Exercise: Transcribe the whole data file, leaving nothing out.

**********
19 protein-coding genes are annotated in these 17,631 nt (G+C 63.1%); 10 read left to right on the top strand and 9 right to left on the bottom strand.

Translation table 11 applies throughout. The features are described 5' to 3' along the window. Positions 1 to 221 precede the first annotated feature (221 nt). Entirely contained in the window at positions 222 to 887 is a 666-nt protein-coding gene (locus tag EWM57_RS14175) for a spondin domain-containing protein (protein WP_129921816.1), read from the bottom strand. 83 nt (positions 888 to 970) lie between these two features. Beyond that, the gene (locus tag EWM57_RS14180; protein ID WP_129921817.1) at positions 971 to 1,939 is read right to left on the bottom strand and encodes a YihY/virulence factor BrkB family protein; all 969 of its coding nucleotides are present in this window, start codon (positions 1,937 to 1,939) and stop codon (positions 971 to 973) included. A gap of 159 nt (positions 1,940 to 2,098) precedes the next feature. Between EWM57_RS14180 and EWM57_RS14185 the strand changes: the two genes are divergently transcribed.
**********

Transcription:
19 protein-coding genes are annotated in these 17,631 nt (G+C 63.1%); 10 read left to right on the top strand and 9 right to left on the bottom strand.

Translation table 11 applies throughout. The features are described 5' to 3' along the window. Positions 1 to 221 precede the first annotated feature (221 nt). Entirely contained in the window at positions 222 to 887 is a 666-nt protein-coding gene (locus tag EWM57_RS14175) for a spondin domain-containing protein (protein WP_129921816.1), read from the bottom strand. 83 nt (positions 888 to 970) lie between these two features. Beyond that, the gene (locus tag EWM57_RS14180; protein ID WP_129921817.1) at positions 971 to 1,939 is read right to left on the bottom strand and encodes a YihY/virulence factor BrkB family protein; all 969 of its coding nucleotides are present in this window, start codon (positions 1,937 to 1,939) and stop codon (positions 971 to 973) included. A gap of 159 nt (positions 1,940 to 2,098) precedes the next feature. Between EWM57_RS14180 and EWM57_RS14185 the strand changes: the two genes are divergently transcribed.